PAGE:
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Ask Gardenerd: Home Made Fertilizers

We don’t get this kind of question very often, so we thought we’d feature it this week:

“Hey there, I was wondering if you know any good homemade recipes of organic fertilizers used for vegetative and flowering growth? If you could also help me out with the dosage situation too… Thanks, this would be extremely helpful! –Paul”

Adding fertilizers to soil.
Adding fertilizers to soil.

Paul, there are so many options to choose from when it comes to fertilizer ingredients. It can be complicated, because too much of one element can throw your whole garden out of balance. So usually I recommend off-the-shelf balanced organic vegetable fertilizers from trusted companies like E.B. Stone, Fox Farm, Dr. Earth and the like. But even these fertilizers are questionable if you are particular about source materials and true organics. Here’s why:

What’s in fertilizers?

The word “organic” is regulated differently when it comes to soil amendments and fertilizers than it is when it comes to organic food. Yes, organic means no synthetic or petroleum derived ingredients. It means you should be able to identify and recognize the ingredients on the label: bone meal, blood meal, feather meal, alfalfa meal, etc. What organic doesn’t mean, in the case of fertilizers, is that those ingredients come from organically raised sources. Most fertilizers come from the animal processing industry and there is no guarantee that the blood meal or bone meal came from chickens or cows raised organically. In fact, that is most likely not the case across the board.

The same is true of vegan fertilizer mixes, which use primarily alfalfa and soy meal. These are two of the most common genetically engineered crops in the United States, and there is no regulation excluding genetically engineered biomass and byproducts from organic fertilizers as of this writing. Hopefully that is coming soon.

Now let’s look at other ingredients in fertilizers like phosphorus and potassium. Potassium is usually provided in the form of sulfate of potash, and phosphorus in the form of rock phosphate — all mined from mountain tops. You can look for alternatives like bat guano (there is controversy over harvesting practices disturbing bat habitat, though) and sea bird guano for phosphorus, and kelp for potassium. It all depends on how you feel about mining natural resources for gardening.

Soil builder cover crop
Soil builder cover crop

So, what do we do?

Here at Gardenerd we started experimenting with seabird guano, kelp and epsom salts (for magnesium, which helps with calcium uptake). We’re not ready to report on that just yet, but we liked what we saw when we use it. Mainly, we try not to use fertilizers at all, and stick with three ingredients: Compost, Compost Tea (which uses microbially active compost, kelp and a leonardite-derived humic acid as food for microbes) and Worm castings to feed our soils. We also use cover crops. We haven’t needed fertilizer since.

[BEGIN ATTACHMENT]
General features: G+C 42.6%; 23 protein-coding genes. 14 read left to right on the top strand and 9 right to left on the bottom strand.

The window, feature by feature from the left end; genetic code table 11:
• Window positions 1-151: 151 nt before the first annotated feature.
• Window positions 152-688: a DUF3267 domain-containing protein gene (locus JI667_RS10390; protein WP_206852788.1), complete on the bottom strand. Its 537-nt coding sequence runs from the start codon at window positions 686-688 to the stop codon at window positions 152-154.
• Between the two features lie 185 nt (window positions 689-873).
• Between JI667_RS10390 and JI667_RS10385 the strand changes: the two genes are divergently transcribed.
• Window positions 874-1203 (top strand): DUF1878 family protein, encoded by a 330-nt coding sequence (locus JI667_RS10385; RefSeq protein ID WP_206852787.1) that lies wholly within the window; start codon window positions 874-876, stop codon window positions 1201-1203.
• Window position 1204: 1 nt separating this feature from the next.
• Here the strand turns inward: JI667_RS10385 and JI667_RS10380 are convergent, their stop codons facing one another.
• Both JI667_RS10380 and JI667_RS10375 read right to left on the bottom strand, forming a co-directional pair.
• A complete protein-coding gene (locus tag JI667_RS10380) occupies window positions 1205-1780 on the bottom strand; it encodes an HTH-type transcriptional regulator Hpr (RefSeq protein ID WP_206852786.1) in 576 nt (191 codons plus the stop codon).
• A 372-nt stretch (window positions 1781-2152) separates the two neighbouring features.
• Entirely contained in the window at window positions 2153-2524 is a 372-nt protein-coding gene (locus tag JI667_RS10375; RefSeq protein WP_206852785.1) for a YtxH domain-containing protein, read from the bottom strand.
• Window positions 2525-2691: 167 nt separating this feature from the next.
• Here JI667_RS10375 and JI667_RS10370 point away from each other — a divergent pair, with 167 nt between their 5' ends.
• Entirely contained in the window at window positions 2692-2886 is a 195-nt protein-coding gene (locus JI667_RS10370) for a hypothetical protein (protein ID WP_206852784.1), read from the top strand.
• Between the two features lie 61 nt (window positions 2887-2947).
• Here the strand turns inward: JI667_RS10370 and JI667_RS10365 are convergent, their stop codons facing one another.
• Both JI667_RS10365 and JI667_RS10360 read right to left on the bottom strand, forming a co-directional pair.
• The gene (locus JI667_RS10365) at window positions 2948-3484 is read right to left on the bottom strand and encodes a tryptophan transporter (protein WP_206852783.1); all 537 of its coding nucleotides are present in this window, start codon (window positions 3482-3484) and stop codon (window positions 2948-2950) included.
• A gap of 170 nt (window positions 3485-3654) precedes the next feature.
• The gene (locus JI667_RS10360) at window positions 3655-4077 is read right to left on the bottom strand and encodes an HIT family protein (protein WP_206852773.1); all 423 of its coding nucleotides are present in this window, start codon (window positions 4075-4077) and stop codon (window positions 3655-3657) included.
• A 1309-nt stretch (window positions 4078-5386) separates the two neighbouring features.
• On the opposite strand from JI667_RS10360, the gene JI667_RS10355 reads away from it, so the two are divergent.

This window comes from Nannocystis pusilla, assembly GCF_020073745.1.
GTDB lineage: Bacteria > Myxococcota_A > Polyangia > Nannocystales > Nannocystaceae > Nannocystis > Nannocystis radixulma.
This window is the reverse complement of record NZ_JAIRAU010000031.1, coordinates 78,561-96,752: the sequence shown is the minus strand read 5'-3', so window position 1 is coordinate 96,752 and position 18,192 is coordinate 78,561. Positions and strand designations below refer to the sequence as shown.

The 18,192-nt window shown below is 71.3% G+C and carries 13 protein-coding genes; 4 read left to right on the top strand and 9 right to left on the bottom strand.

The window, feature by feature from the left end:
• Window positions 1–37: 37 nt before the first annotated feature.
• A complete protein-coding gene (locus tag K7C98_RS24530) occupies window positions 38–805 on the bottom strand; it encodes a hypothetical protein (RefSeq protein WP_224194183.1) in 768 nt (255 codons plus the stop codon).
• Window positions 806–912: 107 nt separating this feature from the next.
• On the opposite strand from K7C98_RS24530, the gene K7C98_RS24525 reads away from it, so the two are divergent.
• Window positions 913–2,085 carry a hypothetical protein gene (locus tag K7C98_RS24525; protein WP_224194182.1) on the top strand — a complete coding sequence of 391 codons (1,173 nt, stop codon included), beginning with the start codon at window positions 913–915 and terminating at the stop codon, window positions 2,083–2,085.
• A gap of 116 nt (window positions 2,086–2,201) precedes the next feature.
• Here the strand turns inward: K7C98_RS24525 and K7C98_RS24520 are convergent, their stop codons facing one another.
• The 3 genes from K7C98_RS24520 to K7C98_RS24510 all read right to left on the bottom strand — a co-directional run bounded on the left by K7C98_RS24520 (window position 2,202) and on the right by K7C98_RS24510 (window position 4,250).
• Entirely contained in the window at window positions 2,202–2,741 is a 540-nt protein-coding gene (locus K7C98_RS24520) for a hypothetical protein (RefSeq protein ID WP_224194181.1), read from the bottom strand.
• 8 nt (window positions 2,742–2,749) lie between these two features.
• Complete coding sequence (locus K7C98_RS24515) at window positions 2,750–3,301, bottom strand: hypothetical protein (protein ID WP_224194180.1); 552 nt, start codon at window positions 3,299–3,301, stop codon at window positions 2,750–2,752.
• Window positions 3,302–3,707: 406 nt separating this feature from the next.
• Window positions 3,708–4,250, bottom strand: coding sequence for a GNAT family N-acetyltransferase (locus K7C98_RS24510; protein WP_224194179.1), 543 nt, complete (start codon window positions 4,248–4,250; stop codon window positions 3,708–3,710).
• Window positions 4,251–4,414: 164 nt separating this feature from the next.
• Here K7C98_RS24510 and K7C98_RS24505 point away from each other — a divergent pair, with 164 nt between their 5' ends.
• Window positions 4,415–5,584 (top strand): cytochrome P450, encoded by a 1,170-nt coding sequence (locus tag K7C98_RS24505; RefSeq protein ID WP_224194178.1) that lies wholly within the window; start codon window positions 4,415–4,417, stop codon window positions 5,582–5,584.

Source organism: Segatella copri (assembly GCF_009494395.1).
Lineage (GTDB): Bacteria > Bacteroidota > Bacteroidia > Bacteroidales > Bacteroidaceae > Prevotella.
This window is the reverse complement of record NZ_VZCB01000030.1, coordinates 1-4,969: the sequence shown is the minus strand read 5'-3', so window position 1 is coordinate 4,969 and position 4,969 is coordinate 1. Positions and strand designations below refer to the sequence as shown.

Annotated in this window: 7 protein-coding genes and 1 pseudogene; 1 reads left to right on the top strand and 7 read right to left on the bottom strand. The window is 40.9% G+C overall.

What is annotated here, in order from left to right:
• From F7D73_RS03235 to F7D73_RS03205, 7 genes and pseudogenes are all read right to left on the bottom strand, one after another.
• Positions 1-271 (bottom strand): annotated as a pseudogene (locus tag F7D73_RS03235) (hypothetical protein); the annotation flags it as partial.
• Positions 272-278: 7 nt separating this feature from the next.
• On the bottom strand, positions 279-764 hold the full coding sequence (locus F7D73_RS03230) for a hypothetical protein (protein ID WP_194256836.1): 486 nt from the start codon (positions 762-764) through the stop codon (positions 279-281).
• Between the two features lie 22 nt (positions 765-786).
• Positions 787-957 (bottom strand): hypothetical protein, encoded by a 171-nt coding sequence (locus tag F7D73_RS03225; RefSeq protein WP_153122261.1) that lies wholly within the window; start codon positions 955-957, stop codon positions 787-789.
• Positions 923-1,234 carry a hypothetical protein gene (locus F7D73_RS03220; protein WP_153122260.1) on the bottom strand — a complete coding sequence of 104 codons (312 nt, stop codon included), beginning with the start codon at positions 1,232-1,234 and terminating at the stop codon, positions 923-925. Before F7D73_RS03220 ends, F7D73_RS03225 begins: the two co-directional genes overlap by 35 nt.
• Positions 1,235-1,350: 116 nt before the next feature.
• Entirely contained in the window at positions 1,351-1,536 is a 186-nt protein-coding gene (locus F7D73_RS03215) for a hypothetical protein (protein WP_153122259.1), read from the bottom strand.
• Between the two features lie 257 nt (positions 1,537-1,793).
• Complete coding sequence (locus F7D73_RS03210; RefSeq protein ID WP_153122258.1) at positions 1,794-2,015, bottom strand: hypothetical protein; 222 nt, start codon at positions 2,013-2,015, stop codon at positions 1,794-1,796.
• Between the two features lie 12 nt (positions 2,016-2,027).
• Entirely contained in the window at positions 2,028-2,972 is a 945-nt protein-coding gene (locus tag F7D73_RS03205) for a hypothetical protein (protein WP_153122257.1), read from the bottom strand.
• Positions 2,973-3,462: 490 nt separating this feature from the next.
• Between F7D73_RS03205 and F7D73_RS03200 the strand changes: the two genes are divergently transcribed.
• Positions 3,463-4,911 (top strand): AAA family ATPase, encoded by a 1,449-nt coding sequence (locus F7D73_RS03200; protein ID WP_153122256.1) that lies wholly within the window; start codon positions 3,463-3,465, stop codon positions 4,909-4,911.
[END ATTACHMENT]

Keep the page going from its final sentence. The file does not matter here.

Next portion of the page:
But if you really want to use fertilizer…

Now, if that’s not a sufficient answer, we can point to this classic Mother Earth News magazine article about the “best home made fertilizer recipe.” The article mentions adding lime and gypsum as a pH adjuster, but before you add that, make sure you need it. We usually avoid pH adjusters altogether and let soil microbes regulate that for us (bacteria and fungi do that job very well if we let them).


As for application rates, it depends on what your soil needs. Do a soil test prior to amending. Simple NPK soil test kits are available at some nurseries and online. The instructions come with recommended amounts, but they are usually based on chemical fertilizer levels. Knowing what your soil needs before amending is like driving with your eyes open. It’s a really good idea.

This may not be the simple or straight forward answer you wanted, but I hope it helps clarify fertilizers in general. You’ll be able to make a more informed decision now that you know.

This Post Has 3 Comments

  1. Michele Brourman

    Hi, Christy –
    Could you please explain what cover crops are best in raised beds – when to plant them,
    how long to let them grow before turning them under the soil, and then how long to let them decompose before planting?
    I’m wondering if I might need to replenish my beds that way…
    thanks so much!

    1. Christy

      Sure thing, Michele.

      When to plant: Best planted in fall to overwinter if you aren’t growing cool-weather crops in October. You can grow a cover crop in spring too, but you lose that space for the spring.

      How long to grow: let cover crops grow until about one-third of the flowers open. Then cut them down, leaving the roots in the soil.
      To turn or not to turn: We prefer that you leave roots intact and layer your chopped up cover crop green on top of the bed. Then cover the entire bed with a 1″ layer of compost and water well.

      How long before planting: Wait at least 3 weeks before planting and water it regularly to encourage decomposition. You can plant directly into the compost atop the decomposing material. The longer you wait, the better, but 3 weeks is minimum.

      I hope this helps.

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